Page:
Can someone explain "drop D" or other tuning down scenarios? - Jemsite
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post #1 of 16 (permalink) Old 08-23-2007, 01:53 PM Thread Starter
 
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Can someone explain "drop D" or other tuning down scenarios?

I'm confused when a tuning is referring to dropping all strings down vs. just the low E string. Also what is the whole point of drop-tuning a guitar? Other than the low E string where the open position is normally the lowest note you can play.. for the rest of the guitar why wouldn't an artist just write their music appropriately to the notes required?

For example if your song requires you to play a B note on the "A" string, what advantage would there be to playing the 3rd fret on a tuned-down (half a step) guitar rather than just the 2nd fret in a normal tuned guitar?

Sorry for the obvious noob question.. I haven't been taking formal lessons yet, just learning myself as I go. And up until now the whole topic of drop tuning just hasn't *clicked* with me.

Thanks!
Jason
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post #2 of 16 (permalink) Old 08-23-2007, 02:15 PM
 
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Re: Can someone explain "drop D" or other tuning down scenarios?

I think the most common reason for a band to play in dropped tuning has to be that the singer can't hit the high notes. Van Halen played in Eb rather than E for this reason (I think).

But sometimes odd tunings make it easier to play certain songs that were written for a different instrument. For example the Mr. Big song "Just Take My Heart" was written for keyboard, so Paul Gilbert tuned his low E up to F in order to play the keyboard part on his guitar.

I understand where you are coming from tho. I make an effort to not downtune my guitar anymore. I also think that downtuning has sort of become symbolic of metal, ever since Black Sabbath downtuned their guitars. The darker sound has become tied in with lower tunings. Or it could be someones attempt to find the brown note .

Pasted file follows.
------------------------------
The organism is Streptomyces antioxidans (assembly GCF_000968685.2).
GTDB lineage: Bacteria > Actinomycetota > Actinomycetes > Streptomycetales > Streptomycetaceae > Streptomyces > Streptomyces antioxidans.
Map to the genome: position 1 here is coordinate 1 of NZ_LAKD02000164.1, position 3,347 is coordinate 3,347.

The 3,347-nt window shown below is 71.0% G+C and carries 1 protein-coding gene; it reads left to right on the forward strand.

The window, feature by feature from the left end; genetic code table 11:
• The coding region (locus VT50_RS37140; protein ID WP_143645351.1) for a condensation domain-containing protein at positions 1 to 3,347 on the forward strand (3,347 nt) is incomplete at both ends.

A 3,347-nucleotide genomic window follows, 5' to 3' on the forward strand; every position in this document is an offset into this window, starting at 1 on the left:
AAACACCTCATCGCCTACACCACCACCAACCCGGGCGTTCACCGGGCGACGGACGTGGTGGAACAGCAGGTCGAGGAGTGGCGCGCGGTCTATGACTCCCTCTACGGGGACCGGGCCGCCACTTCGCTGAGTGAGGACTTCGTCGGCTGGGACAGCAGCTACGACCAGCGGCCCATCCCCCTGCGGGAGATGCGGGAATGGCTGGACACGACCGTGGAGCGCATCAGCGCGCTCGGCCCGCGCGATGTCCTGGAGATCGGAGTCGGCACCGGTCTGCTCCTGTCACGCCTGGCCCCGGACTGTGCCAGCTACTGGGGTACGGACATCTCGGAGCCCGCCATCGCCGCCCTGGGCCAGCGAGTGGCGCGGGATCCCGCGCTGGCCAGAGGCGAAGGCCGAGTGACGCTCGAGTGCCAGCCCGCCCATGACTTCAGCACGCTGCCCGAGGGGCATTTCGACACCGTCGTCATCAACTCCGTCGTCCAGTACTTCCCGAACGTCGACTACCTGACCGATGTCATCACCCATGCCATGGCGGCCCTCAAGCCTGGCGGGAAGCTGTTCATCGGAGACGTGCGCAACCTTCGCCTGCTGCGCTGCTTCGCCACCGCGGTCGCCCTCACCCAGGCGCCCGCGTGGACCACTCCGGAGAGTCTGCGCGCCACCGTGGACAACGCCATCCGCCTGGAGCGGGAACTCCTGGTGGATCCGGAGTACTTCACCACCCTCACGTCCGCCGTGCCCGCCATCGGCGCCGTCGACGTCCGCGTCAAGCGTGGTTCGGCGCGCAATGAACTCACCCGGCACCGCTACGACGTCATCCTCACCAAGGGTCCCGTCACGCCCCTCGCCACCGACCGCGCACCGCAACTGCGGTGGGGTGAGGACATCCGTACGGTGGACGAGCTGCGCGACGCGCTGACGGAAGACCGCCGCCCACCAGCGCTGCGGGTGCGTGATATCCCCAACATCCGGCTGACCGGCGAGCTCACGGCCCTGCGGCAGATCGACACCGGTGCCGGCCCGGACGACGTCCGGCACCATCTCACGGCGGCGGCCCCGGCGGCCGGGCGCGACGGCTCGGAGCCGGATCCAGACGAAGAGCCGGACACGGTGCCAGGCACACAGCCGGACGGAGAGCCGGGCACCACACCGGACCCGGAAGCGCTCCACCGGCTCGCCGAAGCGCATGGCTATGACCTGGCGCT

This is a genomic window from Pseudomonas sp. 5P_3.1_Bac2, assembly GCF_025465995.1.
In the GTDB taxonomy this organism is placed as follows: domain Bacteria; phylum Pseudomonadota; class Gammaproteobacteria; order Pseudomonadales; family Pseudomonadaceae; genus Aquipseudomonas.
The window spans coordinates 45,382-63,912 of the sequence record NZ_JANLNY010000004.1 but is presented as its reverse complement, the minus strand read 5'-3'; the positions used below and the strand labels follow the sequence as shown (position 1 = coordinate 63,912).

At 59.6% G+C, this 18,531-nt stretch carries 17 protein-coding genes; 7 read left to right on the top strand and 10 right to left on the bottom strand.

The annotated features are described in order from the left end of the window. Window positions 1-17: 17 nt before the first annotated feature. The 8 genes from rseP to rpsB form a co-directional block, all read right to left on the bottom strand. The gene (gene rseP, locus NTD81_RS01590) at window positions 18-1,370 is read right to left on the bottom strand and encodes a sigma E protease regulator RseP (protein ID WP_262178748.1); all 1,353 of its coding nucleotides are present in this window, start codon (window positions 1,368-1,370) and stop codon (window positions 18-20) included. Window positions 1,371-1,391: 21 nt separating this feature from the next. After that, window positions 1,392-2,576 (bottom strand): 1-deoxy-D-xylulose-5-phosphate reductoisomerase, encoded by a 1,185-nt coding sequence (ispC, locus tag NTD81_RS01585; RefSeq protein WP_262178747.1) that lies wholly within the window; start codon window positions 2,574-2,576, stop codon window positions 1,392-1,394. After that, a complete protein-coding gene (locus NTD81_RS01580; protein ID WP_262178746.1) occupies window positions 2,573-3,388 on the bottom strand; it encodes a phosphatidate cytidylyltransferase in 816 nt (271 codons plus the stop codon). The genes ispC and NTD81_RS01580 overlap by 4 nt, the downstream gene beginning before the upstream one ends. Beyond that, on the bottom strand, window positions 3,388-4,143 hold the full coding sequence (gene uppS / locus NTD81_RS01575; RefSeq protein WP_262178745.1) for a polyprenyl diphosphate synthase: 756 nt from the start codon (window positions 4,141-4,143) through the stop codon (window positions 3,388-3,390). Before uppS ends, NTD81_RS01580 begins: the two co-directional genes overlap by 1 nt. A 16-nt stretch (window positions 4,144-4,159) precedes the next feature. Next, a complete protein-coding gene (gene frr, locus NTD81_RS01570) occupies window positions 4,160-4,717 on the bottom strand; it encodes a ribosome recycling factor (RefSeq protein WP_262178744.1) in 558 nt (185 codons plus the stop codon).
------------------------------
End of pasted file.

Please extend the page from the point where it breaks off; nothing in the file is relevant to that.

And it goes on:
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post #3 of 16 (permalink) Old 08-23-2007, 02:17 PM
 
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Re: Can someone explain "drop D" or other tuning down scenarios?

Well, first you have to pick apart two different kinds of tunings, you're mixing them all up.

The first is "Drop" tunings, where you only detune the low E string (sometimes more, but usually just the E). For example, Drop D refers to when you tune down your low E down a whole step to a D. The point of a drop tuning is either to make lower notes more vibrant, allow drone (low D/A/D) to ring out, or to help with different chordal configurations (you can barre the lower three bass strings and play a melody with your remaining fingers on the higher strings). It's actually a lot of fun, and can be used anywhere from neo-classical to metal to blues.

Next, there are "Open" tunings. This is where you detune more than one string so that when you strum all of the strings, you get a chord. One of the more famous ones is, from lowest to highest strings, D/A/D/F#/A/D. Here, you can often barre all of the strings on one fret to change the pitch of the chord. Also, once again, playing melodies can be modified on the higher strings, as the guitar is not set to tuning in fourths (except B in standard tuning, don't worry about it).

Last, there is half-step down. This is where all strings are flatted by 1/2 step, keeping the guitar tuned to fourths (and a third going to B) while allowing different pitches. This can completely change the mood of a song. It's really there for you to use at your disposal in certain cases; if it sounds better, use it.

Everything is used to one's discretion, wherever they feel it sounds better.